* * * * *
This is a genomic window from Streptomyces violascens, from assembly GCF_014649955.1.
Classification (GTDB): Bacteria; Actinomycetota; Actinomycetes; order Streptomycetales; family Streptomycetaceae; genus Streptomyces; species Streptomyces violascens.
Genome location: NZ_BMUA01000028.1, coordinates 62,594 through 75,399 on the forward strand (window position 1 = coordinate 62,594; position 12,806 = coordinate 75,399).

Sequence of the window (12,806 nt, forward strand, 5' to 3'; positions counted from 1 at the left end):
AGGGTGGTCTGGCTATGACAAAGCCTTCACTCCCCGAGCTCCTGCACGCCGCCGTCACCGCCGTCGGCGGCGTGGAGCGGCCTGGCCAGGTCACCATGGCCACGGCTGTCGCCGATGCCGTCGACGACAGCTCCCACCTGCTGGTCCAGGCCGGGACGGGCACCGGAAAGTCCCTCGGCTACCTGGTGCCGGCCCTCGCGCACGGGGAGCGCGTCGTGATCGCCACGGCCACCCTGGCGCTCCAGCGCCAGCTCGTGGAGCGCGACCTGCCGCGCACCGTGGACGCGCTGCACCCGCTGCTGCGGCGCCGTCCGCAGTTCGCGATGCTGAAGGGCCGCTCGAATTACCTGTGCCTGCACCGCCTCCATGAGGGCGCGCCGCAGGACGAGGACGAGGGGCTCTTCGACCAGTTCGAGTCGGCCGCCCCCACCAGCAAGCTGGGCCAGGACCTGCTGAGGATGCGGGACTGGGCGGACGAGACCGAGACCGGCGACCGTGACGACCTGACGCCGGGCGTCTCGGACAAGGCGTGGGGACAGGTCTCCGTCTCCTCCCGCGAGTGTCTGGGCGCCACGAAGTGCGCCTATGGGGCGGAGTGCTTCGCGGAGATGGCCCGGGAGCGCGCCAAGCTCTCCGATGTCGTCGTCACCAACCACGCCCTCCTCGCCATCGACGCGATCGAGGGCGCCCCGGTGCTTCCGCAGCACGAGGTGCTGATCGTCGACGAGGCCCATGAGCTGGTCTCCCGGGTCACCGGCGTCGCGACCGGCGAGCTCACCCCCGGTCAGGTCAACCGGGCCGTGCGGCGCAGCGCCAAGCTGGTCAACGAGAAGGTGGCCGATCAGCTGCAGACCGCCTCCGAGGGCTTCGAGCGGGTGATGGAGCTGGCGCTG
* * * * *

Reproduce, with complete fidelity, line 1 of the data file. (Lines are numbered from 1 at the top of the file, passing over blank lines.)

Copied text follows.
This is a genomic window from Streptomyces violascens, from assembly GCF_014649955.1.